My Other Favorites of 2008 Recaps:

As I start this post, I will say that this is the first year (ever) that I bought more instrumental CDs than vocal CDs (though after 12/31/07, 2007 instrumental albums have since overtaken 2007 vocal albums in the CD racks).  For that reason, the favorite vocal albums list goes first this go ’round… and now on to the best of what’s hit my ears this year…

Jude ChristodalCuba (indie) :: 2008 marked the first time in 8 years or so where I had the absolute pleasure to see Jude live.  He came through Portland in June, and absolutely blew me away.  This Cuba record didn’t necessarily “blow me away,” but it is full of some gems that for some reason or another never made their way onto a real release.  Call it a “b-sides” record.  Since Jude is totally independent these days, it’s available on CD Baby.  Favorite tracks are the title track and “One of These Days.” http://www.judemusic.com/ -and- http://myspace.com/judechristodal
Praxis – Profanation: Preparation for a Coming Darkness (Columbia Japan) :: Bill Laswell’s supergroup with Buckethead & Brain on just about every track with guests spots by Iggy Pop, Mike Patton, Serj Tankian, Killah Priest, Tatsuya Yoshida, Otomo Yoshihide, and more… It’s a veritiable onslaught of sound.  This is definitely on the heavier side of things, with a touch of the avant-garde.  As far as I know, it’s only available in Japan (or cool outlets like the Downtown Music Gallery in NYC). Favorite track is “Larynx” with Mike Patton. http://www.innerhythmic.com/
MetallicaDeath Magnetic (Warner Bros) :: Ever since May of 1996, I never thought I’d really care that much about another Metallica record again. Load, Re-Load, St Anger, and all of the crap in between was utter rubbish. St Anger being the absolute nadir of their recorded work, in my opinion.  Well, somewhere inside I hate to say it, “Death Magnetic is a great record.”  I don’t know if the band (specifically Lars Ulrich) can pull it off live… nor do I plan on spending a brazilian dollars for a nose-bleed seat to find out.  Anyway, it was good to hear the band in good form again (even with their ridiculous lyrics).  Sometimes it’s like it’s a comedy record with shreddin’ guitars behind it.  Favorite track is “Broken, Beat & Scarred.” http://www.metallica.com/ -and- http://myspace.com/metallica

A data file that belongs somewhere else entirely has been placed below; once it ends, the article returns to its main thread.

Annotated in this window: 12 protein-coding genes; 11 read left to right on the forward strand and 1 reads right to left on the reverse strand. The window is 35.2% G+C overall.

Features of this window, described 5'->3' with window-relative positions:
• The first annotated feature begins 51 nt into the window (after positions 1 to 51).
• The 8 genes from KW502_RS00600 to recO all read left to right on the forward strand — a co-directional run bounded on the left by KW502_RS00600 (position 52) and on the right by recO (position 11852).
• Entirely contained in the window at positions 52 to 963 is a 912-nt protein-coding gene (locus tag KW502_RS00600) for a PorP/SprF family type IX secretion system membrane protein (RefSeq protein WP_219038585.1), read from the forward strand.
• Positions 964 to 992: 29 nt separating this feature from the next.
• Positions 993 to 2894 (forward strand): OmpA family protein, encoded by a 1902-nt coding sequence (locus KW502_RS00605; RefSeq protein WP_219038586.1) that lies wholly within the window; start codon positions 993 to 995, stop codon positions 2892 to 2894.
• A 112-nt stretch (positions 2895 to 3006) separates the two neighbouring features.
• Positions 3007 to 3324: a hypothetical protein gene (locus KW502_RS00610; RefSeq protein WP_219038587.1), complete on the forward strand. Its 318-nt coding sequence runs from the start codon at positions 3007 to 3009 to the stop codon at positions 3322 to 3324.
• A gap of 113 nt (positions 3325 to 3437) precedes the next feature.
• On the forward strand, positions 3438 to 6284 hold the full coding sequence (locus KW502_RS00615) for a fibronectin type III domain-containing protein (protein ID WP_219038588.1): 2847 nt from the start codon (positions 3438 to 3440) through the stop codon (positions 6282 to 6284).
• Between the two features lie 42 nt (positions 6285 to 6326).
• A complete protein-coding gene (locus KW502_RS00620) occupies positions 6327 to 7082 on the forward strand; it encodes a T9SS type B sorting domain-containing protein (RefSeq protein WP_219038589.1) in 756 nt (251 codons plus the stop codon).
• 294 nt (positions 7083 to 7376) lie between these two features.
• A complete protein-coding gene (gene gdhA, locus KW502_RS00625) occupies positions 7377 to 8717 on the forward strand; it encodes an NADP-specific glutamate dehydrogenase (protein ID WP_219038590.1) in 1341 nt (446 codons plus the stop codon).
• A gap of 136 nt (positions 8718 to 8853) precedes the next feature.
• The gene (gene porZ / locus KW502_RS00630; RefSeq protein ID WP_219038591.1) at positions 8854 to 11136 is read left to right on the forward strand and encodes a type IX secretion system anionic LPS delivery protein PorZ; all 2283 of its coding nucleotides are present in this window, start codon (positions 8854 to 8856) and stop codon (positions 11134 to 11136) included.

Ty TaborBalance (Molken Music) :: A late release… just got it a few weeks ago.  Ty Tabor is one of my favorite guitarists around.  He’s got the whole “volume swell” thing down to a science, and while he can do some flashy work, he’s more of the subdued genius.  Being in King’s X, he’s one of the founders of the grunge sound (though rarely gets credit).  Anyway, he’s got the chops, but when he puts out a solo album… it’s usually more of a subdued affair.  Well, not this time… it’s definitely more rocking and shows off some of his great guitar work while still maintaining the balance of his usual songwriting.  I could totally skip the opening track (“Money Mouth”), but he recovers from it greatly (IMO).  My favorite track is “Good that Way.” http://www.tytabor.com/ -and- http://myspace.com/tytabor
OpethWatershed (Roadrunner) :: My favorite Swedish death metal band, Opeth, is known for their blistering drums, shredding guitars, cookie monster vocals, and… their softer side?  Eh, since 2006’s Damnation album of slower tunes, they’ve had that option to expand into more genteel tunes.  The two videos from Watershed thus far (“Porcelain Heart” and “Burden”) have (IMO) been a mockery of their sound.  I mean, regardless of Damnation, these videos are totally butchered into ballads that I don’t think are giving a good representation of Opeth’s sound.  Anyway, with that being said, the nearly hour-long 6.5 song album finds great favor to my ears.  My favorite tracks are “Heir Apparent” and the aforementioned “Porcelain Heart.” http://www.opeth.com/ -and- http://myspace.com/opeth
Mike PattonA Perfect Place (Ipecac) :: While Mike Patton has had some silver screen exposure (he “acted” in the indie flick Firecracker and was the voice of the evil animals in Will Smith’s I Am Legend), this was his first time scoring anything (though he’s on the docket to score the feature-length Crank 2).  Released as a double-disc (soundtrack CD and short film on DVD), this was a great way to get a small budget indie short film by Derrick Scocchera out to people who may never have seen it.  It’s got a twist of murder, idiocy, and humor.  Mike Patton’s score suits it well, and it also fits his eclectic back catalog fairly well also.  Favorite tracks are “A Little Poker Tomorrow Night?” and the title track. http://ipecac.com/